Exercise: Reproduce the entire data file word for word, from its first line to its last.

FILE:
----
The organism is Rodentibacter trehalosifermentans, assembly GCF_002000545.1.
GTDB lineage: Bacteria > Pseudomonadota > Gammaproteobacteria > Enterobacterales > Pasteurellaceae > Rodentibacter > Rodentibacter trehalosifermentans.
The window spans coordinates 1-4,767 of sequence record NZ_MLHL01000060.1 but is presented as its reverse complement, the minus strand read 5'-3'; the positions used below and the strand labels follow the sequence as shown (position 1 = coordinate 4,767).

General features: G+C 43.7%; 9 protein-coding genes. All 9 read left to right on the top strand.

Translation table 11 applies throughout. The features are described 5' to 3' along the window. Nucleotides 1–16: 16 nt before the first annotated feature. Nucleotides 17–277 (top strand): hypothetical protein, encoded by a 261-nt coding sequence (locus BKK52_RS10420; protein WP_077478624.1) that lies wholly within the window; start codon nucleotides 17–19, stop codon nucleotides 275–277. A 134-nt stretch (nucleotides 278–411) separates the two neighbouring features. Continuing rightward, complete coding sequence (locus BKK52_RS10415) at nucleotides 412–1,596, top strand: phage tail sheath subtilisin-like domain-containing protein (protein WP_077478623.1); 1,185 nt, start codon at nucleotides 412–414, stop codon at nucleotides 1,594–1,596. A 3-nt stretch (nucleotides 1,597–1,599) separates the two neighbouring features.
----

The organism is Rodentibacter trehalosifermentans, assembly GCF_002000545.1.
GTDB lineage: Bacteria > Pseudomonadota > Gammaproteobacteria > Enterobacterales > Pasteurellaceae > Rodentibacter > Rodentibacter trehalosifermentans.
The window spans coordinates 1-4,767 of sequence record NZ_MLHL01000060.1 but is presented as its reverse complement, the minus strand read 5'-3'; the positions used below and the strand labels follow the sequence as shown (position 1 = coordinate 4,767).

General features: G+C 43.7%; 9 protein-coding genes. All 9 read left to right on the top strand.

Translation table 11 applies throughout. The features are described 5' to 3' along the window. Nucleotides 1–16: 16 nt before the first annotated feature. Nucleotides 17–277 (top strand): hypothetical protein, encoded by a 261-nt coding sequence (locus BKK52_RS10420; protein WP_077478624.1) that lies wholly within the window; start codon nucleotides 17–19, stop codon nucleotides 275–277. A 134-nt stretch (nucleotides 278–411) separates the two neighbouring features. Continuing rightward, complete coding sequence (locus BKK52_RS10415) at nucleotides 412–1,596, top strand: phage tail sheath subtilisin-like domain-containing protein (protein WP_077478623.1); 1,185 nt, start codon at nucleotides 412–414, stop codon at nucleotides 1,594–1,596. A 3-nt stretch (nucleotides 1,597–1,599) separates the two neighbouring features.